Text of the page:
Crufts says winning dogs must pass health checks amid overbreeding concerns

Mon, 10 Jan 2011

The top breeds at Britain's biggest dog show will have to pass health checks amid concerns that overbreeding is hurting the animals which participate in the annual event.

The Kennel Club, which runs Crufts, says that dogs from 15 high profile breeds such as basset hounds, bulldogs, and pugs will have to be given a clean bill of health by veterinarians before their award is confirmed and they are allowed to continue to compete in the final.

The move aims to improve health in pedigree dogs and protect the sport of dog showing, following a BBC investigation which aired in 2008 and claimed the breeding process has put dogs' appearance over their health and resulted in high levels of deformity and genetic illnesses.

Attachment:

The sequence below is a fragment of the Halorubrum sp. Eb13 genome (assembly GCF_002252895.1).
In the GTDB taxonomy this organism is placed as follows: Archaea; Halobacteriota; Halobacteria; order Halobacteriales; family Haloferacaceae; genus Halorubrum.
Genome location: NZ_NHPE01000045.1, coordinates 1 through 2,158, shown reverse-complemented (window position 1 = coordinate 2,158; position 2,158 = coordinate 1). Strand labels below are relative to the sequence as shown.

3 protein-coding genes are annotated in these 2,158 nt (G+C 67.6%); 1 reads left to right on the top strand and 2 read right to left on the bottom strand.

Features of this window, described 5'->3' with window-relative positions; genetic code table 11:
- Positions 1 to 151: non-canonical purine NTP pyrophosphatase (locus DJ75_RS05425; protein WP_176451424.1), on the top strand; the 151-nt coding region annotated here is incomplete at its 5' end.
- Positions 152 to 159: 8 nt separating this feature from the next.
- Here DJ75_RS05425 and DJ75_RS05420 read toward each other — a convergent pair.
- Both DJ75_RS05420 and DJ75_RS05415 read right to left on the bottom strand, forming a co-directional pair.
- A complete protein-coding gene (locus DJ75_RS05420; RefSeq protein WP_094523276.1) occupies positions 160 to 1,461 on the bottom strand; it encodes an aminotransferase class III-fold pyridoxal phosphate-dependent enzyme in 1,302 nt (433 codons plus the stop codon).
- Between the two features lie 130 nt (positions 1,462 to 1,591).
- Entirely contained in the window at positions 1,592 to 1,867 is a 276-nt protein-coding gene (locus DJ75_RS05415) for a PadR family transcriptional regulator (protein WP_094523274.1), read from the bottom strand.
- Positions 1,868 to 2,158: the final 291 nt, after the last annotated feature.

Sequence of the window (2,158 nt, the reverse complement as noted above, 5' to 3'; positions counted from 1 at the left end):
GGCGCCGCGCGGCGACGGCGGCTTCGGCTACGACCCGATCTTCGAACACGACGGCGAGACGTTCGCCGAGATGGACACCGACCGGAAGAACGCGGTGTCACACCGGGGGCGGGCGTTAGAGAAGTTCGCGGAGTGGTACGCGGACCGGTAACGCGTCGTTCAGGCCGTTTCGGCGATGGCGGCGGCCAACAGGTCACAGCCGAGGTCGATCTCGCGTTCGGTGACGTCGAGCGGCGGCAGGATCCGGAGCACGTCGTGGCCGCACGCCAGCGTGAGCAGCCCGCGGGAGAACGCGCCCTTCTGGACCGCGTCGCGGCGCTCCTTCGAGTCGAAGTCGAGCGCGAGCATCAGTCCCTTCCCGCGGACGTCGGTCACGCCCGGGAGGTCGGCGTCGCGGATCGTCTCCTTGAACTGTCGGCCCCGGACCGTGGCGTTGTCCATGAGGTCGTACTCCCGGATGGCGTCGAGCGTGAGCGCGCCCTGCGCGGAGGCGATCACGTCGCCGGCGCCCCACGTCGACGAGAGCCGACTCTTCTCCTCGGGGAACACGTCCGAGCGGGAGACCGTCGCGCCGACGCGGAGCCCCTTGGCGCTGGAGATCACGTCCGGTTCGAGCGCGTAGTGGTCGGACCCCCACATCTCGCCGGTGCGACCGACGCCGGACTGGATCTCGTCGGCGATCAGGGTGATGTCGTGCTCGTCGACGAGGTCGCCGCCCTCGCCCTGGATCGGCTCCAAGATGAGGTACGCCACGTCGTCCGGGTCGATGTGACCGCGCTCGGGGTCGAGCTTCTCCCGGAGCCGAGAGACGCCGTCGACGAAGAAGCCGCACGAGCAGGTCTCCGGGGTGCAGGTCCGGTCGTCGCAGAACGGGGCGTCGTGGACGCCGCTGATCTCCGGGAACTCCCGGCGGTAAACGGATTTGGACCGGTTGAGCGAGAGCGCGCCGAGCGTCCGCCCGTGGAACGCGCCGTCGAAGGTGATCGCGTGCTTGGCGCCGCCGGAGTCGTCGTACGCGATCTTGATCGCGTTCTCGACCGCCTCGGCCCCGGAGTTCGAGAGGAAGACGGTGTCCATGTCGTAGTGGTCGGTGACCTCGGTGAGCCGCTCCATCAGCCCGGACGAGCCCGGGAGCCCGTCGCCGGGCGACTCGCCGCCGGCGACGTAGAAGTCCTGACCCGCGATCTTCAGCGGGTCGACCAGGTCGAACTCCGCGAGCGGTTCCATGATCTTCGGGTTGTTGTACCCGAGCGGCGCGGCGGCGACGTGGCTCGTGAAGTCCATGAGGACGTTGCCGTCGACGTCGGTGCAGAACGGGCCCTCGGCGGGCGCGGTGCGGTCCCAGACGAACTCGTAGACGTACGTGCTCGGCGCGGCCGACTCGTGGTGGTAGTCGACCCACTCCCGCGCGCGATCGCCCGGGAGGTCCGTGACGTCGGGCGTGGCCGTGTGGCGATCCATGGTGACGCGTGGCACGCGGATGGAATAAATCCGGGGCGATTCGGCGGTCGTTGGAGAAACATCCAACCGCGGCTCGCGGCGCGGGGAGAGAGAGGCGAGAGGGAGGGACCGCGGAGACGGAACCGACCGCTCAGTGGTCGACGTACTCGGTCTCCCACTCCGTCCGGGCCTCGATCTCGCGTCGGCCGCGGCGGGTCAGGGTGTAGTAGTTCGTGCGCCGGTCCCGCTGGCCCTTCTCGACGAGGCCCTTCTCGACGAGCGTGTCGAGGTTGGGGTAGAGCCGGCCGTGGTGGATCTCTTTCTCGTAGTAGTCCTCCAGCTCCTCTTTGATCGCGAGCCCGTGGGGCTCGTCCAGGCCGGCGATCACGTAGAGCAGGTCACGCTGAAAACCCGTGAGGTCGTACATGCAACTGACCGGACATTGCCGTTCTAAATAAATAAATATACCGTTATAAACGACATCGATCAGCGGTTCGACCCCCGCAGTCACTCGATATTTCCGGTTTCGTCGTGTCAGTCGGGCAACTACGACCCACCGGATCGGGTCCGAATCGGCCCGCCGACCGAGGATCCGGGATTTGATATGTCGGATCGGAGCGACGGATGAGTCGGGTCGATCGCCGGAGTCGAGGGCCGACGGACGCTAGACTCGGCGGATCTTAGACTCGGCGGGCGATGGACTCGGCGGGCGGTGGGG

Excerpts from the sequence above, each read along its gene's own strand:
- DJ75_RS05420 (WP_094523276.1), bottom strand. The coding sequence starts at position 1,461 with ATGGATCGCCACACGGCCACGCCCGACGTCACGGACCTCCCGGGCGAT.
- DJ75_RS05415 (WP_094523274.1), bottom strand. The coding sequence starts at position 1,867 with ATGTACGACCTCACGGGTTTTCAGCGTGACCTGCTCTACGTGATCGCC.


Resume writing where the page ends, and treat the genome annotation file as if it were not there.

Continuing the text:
Vets will be looking for clinical signs of pain or discomfort such as breathing difficulties when taking moderate exercise, skin disorders, damage to the eyes and lameness. This new rule aims to ensure that judges don't reward unhealthy dogs.

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